In January, N.C. State University's Counseling Center along with StoryDriven, a Durham marketing firm, won an Emmy award in the Public Affairs category for a suicide prevention video.
The #StopTheStigma video — created by N.C. State social workers Daniel Goldstein and Noah Martinson, as well as Bryce McNabb, story mentor and chief operating officer at StoryDriven — compiled hours of interviews that recorded student experiences with suicide.
Goldstein and Martinson invited students to share their stories about mental illness and suicide in the campus' Brickyard. These conversations led to three interviews with students included in the documentary, which was awarded a Midsouth Regional Emmy Award.
McNabb said the most difficult part of editing the video was balancing the heaviness of the material with the desire for a positive, hopeful message at the end.
“It was such a struggle because you’re dealing with very heavy material, and the stories are so weighty," he said. "I remember there would be some days where it would zap me out emotionally.”
The documentary was constructed deliberately to take viewers along a journey through the students' experiences.
“To make sure that this video would help people, we kept this in mind and designed it to reflect the flow of a counseling session, to lead our audience to a place of healing," McNabb said.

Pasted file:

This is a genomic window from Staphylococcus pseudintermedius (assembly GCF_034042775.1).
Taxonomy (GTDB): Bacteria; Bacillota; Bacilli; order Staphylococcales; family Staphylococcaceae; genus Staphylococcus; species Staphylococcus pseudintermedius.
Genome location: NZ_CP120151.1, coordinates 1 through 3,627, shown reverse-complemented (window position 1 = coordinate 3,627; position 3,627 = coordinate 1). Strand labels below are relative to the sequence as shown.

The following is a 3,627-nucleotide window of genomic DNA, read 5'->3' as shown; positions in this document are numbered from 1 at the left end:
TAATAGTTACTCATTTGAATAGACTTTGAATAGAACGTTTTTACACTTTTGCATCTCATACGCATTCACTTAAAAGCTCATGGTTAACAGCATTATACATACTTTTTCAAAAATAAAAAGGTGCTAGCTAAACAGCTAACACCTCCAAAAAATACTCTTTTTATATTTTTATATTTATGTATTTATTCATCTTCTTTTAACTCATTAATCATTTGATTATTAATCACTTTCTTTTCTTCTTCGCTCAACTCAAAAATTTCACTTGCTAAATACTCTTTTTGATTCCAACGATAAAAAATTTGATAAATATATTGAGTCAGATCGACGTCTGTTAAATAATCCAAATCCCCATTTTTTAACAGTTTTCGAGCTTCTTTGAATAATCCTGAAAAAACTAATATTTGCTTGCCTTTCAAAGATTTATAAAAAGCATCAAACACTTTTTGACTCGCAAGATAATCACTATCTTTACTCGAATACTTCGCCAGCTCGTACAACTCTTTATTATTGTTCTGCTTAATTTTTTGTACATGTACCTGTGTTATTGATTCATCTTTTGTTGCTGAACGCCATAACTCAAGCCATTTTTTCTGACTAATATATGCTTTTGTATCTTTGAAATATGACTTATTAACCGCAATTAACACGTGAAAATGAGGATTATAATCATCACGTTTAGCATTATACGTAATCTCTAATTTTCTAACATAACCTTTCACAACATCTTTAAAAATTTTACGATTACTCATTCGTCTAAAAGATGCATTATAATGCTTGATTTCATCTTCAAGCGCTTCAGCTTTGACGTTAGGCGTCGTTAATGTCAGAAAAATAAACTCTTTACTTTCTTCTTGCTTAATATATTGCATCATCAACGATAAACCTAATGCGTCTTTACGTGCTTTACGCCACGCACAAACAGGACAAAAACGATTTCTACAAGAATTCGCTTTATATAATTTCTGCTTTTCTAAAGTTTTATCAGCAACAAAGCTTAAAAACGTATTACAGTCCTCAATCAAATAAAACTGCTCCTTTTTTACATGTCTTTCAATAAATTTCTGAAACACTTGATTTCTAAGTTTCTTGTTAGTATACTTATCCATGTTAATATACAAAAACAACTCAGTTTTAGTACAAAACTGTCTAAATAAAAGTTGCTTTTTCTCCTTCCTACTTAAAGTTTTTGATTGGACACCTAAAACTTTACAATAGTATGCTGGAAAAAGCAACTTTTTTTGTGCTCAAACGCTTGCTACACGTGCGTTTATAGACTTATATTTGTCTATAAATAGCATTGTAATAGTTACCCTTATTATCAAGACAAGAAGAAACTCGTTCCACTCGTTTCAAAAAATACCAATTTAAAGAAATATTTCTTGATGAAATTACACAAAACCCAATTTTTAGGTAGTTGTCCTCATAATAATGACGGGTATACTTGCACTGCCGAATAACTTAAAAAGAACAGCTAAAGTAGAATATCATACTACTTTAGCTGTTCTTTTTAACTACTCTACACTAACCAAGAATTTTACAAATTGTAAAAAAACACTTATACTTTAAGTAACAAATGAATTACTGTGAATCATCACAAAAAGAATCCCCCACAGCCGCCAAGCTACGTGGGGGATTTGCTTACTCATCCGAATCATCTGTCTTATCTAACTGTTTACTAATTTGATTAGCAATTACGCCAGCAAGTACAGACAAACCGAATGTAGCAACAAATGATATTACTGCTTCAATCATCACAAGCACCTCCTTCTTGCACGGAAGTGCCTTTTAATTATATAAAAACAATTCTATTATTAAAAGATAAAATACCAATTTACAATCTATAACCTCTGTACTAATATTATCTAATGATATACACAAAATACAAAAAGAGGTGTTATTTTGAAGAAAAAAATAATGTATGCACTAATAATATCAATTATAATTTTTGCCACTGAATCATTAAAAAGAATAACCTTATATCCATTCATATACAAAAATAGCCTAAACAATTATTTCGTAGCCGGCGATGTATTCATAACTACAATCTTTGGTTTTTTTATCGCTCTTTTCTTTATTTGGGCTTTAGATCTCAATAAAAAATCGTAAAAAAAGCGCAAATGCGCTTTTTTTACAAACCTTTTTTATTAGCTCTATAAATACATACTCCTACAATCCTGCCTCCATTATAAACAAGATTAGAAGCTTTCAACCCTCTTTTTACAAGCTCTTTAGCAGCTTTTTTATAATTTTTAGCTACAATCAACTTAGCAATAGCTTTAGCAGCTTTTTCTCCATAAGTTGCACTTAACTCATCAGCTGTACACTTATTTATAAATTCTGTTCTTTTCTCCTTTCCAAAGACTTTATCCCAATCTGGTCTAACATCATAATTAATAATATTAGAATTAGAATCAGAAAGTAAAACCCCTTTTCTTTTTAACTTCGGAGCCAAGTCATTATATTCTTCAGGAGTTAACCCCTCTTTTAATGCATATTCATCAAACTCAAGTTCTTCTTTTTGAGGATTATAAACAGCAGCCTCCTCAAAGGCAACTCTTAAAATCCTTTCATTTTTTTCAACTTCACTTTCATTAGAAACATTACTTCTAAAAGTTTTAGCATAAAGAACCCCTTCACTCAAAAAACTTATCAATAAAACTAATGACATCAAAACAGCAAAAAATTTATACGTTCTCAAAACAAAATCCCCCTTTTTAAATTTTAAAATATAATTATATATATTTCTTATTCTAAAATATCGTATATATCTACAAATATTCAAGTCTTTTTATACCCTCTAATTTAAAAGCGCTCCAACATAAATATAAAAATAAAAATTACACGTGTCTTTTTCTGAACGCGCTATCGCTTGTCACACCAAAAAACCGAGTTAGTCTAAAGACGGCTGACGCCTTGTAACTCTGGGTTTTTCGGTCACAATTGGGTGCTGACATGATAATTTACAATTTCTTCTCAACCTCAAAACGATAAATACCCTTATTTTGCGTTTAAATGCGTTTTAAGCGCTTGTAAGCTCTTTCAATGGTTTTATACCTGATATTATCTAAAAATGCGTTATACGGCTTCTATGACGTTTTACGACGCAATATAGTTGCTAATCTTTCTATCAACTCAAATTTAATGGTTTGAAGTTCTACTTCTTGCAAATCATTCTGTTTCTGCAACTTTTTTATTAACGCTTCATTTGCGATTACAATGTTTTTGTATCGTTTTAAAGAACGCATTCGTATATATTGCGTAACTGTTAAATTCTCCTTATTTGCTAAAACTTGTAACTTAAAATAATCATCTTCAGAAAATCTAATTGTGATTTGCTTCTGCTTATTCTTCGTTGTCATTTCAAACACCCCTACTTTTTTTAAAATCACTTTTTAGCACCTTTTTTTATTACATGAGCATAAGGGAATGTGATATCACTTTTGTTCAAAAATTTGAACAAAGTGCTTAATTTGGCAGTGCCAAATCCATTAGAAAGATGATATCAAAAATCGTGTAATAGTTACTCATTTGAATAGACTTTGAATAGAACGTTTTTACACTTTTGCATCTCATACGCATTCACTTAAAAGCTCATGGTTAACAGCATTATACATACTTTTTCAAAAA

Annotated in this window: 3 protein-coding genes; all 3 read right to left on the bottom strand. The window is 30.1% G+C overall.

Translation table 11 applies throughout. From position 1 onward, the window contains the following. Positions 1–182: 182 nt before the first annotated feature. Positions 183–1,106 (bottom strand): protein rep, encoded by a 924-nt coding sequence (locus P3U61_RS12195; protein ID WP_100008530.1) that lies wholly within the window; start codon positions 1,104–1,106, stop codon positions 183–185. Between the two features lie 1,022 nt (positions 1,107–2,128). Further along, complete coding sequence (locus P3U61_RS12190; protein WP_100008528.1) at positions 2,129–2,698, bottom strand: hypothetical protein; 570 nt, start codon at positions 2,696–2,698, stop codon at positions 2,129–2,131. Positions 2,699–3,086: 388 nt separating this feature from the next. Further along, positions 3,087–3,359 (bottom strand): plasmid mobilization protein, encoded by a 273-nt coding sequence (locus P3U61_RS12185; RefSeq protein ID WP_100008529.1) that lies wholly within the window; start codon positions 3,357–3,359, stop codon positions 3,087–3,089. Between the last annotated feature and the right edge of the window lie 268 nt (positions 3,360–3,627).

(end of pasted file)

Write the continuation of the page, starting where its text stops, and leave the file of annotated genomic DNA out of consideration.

Larry Bernstein, member of the Triangle Coalition for Suicide Prevention, said he thought the video made a large impact.
“Seeing the word ‘Emmy’ attached to it is kind of wild," he said.
The coalition is made up of several local organizations and is dedicated to preventing suicide through its partnership with the American Foundation for Suicide Prevention. It donates money to local organizations that advocate suicide prevention and awareness, such as the N.C. State Counseling Center.
McNabb said Martinson and Goldstein wanted to create the video in hopes that survivors’ stories would inspire those contemplating suicide to seek help.
“They wanted to make a video that didn’t just bring attention to the idea that suicide is an issue, but in hopes that if someone were to be thinking about taking their own life or to see this, that it would urge them to kind of seek out help,” McNabb said.
Wyatt Bond, one of the students featured in the video, said he felt compelled to share his story for similar reasons.
“I decided to speak out because I lost a friend to suicide when I was fifteen,” Bond, a graduate teaching assistant at N.C. State, said. “Then dealing with it myself made me realize how important it is to make sure people aren’t facing this stuff alone. I felt like I had an obligation to the community around me to say something and to make people feel like they could seek help.”
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